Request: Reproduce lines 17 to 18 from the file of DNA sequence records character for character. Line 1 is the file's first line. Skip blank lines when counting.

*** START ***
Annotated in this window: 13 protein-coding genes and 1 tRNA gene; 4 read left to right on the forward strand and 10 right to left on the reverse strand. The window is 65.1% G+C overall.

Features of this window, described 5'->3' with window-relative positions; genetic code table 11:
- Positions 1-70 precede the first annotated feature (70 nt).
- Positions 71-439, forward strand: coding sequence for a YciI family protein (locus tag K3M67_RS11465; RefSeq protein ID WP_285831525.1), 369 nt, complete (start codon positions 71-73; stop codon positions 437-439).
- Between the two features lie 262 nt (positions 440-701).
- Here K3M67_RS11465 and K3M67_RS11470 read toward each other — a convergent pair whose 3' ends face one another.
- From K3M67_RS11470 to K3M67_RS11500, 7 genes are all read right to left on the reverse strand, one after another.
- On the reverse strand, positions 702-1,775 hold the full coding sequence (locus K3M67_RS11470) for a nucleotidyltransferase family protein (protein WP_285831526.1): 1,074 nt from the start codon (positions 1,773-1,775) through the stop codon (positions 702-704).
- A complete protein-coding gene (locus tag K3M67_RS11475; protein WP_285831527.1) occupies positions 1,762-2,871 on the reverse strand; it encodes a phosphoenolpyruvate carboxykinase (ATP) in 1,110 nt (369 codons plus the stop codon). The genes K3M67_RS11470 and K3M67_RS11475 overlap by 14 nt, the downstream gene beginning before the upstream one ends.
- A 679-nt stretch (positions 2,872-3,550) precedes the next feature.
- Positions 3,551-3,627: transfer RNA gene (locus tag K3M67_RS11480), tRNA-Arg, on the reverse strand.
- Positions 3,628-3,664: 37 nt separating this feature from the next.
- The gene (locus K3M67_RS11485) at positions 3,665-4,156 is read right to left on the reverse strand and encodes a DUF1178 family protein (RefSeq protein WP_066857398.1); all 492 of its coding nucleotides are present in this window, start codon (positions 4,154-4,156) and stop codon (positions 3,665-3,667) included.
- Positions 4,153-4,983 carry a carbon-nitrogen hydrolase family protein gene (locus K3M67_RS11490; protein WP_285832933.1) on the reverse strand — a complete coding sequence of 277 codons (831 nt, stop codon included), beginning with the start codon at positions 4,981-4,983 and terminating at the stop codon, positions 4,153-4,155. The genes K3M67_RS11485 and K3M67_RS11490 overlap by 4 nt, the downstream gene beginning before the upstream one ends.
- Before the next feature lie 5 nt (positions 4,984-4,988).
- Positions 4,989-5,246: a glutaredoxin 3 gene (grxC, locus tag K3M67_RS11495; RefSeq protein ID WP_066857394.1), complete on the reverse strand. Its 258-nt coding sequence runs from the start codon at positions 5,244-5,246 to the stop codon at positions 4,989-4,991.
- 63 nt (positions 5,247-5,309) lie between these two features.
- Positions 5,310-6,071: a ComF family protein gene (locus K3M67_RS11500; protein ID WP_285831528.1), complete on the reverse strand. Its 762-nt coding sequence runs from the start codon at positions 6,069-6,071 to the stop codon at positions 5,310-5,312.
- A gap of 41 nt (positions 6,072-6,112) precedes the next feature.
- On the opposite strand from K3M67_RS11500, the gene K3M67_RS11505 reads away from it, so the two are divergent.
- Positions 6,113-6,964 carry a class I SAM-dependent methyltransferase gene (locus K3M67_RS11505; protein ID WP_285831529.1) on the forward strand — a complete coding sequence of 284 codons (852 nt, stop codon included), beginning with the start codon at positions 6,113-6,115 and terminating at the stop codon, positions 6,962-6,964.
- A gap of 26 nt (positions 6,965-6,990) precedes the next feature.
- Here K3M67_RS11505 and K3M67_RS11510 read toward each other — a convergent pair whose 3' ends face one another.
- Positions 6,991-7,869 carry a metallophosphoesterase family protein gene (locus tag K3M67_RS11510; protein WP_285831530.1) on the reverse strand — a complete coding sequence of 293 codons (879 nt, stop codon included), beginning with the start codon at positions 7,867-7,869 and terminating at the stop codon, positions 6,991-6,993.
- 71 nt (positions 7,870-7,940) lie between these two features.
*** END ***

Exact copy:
- 63 nt (positions 5,247-5,309) lie between these two features.
- Positions 5,310-6,071: a ComF family protein gene (locus K3M67_RS11500; protein ID WP_285831528.1), complete on the reverse strand. Its 762-nt coding sequence runs from the start codon at positions 6,069-6,071 to the stop codon at positions 5,310-5,312.